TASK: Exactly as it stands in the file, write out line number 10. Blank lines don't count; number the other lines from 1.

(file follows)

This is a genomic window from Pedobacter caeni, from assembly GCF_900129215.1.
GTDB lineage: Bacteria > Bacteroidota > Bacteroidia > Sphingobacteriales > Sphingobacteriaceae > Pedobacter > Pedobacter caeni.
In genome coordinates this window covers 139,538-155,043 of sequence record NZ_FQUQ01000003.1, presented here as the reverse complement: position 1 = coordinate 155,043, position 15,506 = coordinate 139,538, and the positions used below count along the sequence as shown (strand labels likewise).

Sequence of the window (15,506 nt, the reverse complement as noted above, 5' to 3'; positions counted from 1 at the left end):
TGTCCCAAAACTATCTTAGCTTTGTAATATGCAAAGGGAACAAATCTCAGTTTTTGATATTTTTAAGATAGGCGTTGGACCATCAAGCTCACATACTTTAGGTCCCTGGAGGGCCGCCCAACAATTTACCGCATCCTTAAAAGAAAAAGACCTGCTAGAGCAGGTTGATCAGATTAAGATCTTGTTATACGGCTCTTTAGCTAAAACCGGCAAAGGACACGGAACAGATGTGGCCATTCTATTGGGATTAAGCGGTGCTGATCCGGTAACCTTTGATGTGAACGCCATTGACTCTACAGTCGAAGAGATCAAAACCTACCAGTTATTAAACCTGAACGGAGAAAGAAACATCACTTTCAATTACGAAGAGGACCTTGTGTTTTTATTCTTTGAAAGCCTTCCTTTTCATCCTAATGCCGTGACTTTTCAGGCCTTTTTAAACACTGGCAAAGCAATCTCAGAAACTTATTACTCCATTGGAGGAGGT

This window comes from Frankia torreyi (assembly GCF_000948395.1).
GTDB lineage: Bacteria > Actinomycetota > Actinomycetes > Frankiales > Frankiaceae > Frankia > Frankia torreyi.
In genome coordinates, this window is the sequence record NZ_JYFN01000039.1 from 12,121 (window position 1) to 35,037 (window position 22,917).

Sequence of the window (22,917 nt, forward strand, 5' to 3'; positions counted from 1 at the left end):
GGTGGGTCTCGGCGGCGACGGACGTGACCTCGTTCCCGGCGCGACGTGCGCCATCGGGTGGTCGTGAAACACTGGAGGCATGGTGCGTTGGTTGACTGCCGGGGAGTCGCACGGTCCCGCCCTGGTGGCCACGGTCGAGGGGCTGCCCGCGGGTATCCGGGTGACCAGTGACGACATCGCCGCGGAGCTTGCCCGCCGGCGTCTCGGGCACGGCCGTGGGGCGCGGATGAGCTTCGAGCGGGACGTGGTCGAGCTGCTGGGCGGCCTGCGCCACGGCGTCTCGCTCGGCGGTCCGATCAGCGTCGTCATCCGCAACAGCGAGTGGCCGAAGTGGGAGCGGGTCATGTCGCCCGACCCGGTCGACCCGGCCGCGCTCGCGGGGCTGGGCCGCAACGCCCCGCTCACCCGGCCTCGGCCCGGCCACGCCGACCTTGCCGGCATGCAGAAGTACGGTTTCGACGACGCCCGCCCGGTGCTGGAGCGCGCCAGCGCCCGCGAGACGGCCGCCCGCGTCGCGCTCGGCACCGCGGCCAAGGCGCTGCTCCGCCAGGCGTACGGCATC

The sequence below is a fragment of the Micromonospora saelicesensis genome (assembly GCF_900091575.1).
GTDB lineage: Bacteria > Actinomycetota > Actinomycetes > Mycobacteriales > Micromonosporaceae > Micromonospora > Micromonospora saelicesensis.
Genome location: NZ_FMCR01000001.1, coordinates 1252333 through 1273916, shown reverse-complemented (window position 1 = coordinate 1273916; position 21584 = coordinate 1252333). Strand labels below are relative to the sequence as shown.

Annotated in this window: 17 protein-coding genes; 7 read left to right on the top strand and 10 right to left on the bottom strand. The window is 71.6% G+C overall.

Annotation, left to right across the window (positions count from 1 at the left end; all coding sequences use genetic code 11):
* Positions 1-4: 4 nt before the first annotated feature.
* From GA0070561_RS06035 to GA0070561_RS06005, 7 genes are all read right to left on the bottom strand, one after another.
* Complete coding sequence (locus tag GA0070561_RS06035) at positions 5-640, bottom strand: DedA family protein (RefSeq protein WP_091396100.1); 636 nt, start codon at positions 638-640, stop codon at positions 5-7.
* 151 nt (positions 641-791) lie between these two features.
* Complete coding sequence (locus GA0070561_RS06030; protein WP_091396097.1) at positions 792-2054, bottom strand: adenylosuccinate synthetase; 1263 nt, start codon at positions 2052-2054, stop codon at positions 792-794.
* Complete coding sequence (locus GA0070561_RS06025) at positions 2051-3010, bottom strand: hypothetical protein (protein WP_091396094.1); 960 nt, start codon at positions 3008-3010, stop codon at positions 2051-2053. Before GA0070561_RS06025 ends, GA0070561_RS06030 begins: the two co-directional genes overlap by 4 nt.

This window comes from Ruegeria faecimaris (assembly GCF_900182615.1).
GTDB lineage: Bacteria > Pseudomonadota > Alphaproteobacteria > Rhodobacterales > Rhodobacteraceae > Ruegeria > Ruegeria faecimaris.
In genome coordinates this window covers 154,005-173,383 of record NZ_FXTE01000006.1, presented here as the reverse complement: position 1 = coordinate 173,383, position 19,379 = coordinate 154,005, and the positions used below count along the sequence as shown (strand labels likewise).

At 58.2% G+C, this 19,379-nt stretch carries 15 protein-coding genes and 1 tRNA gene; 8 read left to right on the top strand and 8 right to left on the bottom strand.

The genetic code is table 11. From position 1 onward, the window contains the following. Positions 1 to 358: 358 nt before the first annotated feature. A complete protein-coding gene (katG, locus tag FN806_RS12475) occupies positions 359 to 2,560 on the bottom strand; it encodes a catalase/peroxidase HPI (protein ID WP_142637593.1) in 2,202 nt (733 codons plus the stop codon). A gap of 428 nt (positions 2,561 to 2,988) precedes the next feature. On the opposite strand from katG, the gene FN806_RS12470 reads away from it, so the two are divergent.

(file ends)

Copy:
GGTGGGTCTCGGCGGCGACGGACGTGACCTCGTTCCCGGCGCGACGTGCGCCATCGGGTGGTCGTGAAACACTGGAGGCATGGTGCGTTGGTTGACTGCCGGGGAGTCGCACGGTCCCGCCCTGGTGGCCACGGTCGAGGGGCTGCCCGCGGGTATCCGGGTGACCAGTGACGACATCGCCGCGGAGCTTGCCCGCCGGCGTCTCGGGCACGGCCGTGGGGCGCGGATGAGCTTCGAGCGGGACGTGGTCGAGCTGCTGGGCGGCCTGCGCCACGGCGTCTCGCTCGGCGGTCCGATCAGCGTCGTCATCCGCAACAGCGAGTGGCCGAAGTGGGAGCGGGTCATGTCGCCCGACCCGGTCGACCCGGCCGCGCTCGCGGGGCTGGGCCGCAACGCCCCGCTCACCCGGCCTCGGCCCGGCCACGCCGACCTTGCCGGCATGCAGAAGTACGGTTTCGACGACGCCCGCCCGGTGCTGGAGCGCGCCAGCGCCCGCGAGACGGCCGCCCGCGTCGCGCTCGGCACCGCGGCCAAGGCGCTGCTCCGCCAGGCGTACGGCATC